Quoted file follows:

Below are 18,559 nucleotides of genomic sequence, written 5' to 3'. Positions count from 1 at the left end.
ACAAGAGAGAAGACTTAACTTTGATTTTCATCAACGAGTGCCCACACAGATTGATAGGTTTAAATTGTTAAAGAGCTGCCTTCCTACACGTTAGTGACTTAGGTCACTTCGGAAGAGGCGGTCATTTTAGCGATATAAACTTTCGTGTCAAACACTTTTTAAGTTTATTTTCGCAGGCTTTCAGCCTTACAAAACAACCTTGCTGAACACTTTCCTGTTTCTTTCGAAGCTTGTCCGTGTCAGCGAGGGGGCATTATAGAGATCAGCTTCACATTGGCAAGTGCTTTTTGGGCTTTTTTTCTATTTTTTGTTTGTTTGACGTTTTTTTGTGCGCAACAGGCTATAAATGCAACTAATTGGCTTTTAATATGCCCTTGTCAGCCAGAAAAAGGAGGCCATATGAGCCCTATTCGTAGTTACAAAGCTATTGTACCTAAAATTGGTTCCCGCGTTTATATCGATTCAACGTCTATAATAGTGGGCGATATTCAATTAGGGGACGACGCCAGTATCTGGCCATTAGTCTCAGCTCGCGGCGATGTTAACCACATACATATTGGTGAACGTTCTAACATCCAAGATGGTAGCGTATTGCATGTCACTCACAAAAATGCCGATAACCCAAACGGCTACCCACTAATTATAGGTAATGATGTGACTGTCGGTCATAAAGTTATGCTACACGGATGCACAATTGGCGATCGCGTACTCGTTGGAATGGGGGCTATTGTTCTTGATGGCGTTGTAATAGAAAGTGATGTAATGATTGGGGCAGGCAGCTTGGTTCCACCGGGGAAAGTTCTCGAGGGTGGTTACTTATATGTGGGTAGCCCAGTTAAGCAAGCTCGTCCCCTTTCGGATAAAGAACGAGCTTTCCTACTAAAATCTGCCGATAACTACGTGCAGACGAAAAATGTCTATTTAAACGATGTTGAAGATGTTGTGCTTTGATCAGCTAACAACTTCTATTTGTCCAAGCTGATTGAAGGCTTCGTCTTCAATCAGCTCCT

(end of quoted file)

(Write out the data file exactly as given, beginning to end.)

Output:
Below are 18,559 nucleotides of genomic sequence, written 5' to 3'. Positions count from 1 at the left end.
ACAAGAGAGAAGACTTAACTTTGATTTTCATCAACGAGTGCCCACACAGATTGATAGGTTTAAATTGTTAAAGAGCTGCCTTCCTACACGTTAGTGACTTAGGTCACTTCGGAAGAGGCGGTCATTTTAGCGATATAAACTTTCGTGTCAAACACTTTTTAAGTTTATTTTCGCAGGCTTTCAGCCTTACAAAACAACCTTGCTGAACACTTTCCTGTTTCTTTCGAAGCTTGTCCGTGTCAGCGAGGGGGCATTATAGAGATCAGCTTCACATTGGCAAGTGCTTTTTGGGCTTTTTTTCTATTTTTTGTTTGTTTGACGTTTTTTTGTGCGCAACAGGCTATAAATGCAACTAATTGGCTTTTAATATGCCCTTGTCAGCCAGAAAAAGGAGGCCATATGAGCCCTATTCGTAGTTACAAAGCTATTGTACCTAAAATTGGTTCCCGCGTTTATATCGATTCAACGTCTATAATAGTGGGCGATATTCAATTAGGGGACGACGCCAGTATCTGGCCATTAGTCTCAGCTCGCGGCGATGTTAACCACATACATATTGGTGAACGTTCTAACATCCAAGATGGTAGCGTATTGCATGTCACTCACAAAAATGCCGATAACCCAAACGGCTACCCACTAATTATAGGTAATGATGTGACTGTCGGTCATAAAGTTATGCTACACGGATGCACAATTGGCGATCGCGTACTCGTTGGAATGGGGGCTATTGTTCTTGATGGCGTTGTAATAGAAAGTGATGTAATGATTGGGGCAGGCAGCTTGGTTCCACCGGGGAAAGTTCTCGAGGGTGGTTACTTATATGTGGGTAGCCCAGTTAAGCAAGCTCGTCCCCTTTCGGATAAAGAACGAGCTTTCCTACTAAAATCTGCCGATAACTACGTGCAGACGAAAAATGTCTATTTAAACGATGTTGAAGATGTTGTGCTTTGATCAGCTAACAACTTCTATTTGTCCAAGCTGATTGAAGGCTTCGTCTTCAATCAGCTCCT